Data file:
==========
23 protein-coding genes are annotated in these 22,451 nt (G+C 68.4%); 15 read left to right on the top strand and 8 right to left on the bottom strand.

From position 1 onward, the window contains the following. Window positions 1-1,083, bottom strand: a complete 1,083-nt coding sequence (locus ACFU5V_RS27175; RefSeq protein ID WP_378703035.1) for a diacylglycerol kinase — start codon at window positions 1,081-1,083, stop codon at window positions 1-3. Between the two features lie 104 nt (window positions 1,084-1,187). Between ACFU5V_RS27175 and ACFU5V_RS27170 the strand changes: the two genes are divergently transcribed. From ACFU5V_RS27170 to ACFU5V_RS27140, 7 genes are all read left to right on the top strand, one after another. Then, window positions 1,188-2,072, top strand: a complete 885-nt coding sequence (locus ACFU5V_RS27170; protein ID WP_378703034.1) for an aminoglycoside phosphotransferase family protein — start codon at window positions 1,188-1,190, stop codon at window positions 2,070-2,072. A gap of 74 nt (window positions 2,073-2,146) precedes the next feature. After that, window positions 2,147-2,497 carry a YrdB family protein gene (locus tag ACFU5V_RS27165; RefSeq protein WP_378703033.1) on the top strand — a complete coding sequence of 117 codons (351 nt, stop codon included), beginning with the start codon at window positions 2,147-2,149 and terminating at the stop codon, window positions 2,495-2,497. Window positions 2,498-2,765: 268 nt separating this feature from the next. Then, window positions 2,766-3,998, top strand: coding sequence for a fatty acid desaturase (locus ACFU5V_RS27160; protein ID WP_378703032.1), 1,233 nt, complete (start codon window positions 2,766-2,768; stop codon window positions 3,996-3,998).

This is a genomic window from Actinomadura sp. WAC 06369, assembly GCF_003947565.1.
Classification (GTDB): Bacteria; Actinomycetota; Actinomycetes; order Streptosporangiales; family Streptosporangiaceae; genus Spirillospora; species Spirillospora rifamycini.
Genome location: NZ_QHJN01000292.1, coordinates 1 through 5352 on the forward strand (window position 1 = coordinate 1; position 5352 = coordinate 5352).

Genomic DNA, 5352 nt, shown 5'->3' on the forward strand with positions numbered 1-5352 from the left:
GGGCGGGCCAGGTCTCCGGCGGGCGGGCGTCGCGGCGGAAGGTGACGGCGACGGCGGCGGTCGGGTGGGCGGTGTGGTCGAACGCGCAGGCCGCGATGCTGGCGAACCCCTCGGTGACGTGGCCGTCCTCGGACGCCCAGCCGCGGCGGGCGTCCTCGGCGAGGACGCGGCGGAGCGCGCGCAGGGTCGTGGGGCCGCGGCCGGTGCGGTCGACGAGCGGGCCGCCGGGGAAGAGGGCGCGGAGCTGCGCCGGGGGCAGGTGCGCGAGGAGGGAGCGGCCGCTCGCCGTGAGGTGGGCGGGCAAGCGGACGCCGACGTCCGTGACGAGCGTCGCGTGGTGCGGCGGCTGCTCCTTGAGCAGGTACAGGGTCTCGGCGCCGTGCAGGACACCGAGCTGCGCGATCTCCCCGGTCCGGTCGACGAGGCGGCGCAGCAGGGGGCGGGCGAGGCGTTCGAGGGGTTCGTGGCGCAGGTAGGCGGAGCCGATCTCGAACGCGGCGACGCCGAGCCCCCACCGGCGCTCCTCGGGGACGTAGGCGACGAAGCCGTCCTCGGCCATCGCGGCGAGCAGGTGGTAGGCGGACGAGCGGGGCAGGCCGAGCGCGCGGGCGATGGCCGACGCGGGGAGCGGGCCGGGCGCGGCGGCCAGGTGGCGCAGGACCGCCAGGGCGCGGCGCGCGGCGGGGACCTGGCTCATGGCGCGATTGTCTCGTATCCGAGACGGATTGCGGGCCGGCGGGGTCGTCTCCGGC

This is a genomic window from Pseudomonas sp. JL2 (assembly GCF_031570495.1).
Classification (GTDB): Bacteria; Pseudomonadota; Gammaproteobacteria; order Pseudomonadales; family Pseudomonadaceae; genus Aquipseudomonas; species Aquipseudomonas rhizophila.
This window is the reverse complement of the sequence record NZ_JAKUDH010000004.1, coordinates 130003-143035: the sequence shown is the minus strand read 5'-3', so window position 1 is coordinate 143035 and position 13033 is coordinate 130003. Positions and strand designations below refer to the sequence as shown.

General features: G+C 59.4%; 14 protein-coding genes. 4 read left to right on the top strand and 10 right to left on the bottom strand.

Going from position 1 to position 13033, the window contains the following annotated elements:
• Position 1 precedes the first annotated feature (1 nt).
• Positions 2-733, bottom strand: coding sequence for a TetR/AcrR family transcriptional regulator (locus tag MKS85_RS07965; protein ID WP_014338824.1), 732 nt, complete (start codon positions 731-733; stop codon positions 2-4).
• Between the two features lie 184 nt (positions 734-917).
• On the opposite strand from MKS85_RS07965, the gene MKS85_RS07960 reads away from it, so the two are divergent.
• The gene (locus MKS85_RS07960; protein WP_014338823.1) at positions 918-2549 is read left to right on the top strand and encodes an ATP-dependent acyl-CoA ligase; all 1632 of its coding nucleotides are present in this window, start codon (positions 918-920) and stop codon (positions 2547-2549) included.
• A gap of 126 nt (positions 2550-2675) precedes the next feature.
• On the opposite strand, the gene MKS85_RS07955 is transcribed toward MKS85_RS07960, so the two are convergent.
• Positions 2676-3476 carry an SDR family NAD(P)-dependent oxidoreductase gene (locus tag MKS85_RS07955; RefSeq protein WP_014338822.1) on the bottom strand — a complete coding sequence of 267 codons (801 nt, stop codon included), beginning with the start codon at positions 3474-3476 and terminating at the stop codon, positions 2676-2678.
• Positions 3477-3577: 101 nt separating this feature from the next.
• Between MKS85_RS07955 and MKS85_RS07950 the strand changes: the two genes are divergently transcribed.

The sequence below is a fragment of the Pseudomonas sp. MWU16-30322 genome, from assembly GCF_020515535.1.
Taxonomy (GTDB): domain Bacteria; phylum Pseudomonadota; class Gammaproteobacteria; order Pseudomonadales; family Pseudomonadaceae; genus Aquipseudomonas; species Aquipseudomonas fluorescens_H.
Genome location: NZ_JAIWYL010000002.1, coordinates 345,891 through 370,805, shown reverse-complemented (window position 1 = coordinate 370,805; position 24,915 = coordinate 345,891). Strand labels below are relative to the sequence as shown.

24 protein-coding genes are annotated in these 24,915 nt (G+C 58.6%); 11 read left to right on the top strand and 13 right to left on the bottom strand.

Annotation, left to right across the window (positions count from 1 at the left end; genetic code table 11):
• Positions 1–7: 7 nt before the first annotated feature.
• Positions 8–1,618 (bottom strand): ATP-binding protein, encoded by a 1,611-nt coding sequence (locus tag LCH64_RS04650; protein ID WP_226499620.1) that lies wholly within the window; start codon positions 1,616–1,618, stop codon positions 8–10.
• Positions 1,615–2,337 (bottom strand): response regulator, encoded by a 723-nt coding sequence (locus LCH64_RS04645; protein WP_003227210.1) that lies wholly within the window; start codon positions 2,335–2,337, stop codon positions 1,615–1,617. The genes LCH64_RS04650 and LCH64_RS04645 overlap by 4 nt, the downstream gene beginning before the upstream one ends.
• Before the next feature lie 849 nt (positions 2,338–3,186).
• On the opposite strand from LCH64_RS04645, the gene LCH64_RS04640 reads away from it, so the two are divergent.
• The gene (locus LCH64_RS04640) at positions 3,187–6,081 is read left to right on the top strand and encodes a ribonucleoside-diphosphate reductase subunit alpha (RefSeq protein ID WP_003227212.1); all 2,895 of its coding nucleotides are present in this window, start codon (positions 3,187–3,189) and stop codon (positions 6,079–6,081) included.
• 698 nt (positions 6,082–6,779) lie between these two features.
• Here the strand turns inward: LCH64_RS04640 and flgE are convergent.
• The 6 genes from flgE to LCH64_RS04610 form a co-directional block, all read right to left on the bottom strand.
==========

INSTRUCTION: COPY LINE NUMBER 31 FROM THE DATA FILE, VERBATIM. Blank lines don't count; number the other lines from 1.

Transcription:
• Before the next feature lie 849 nt (positions 2,338–3,186).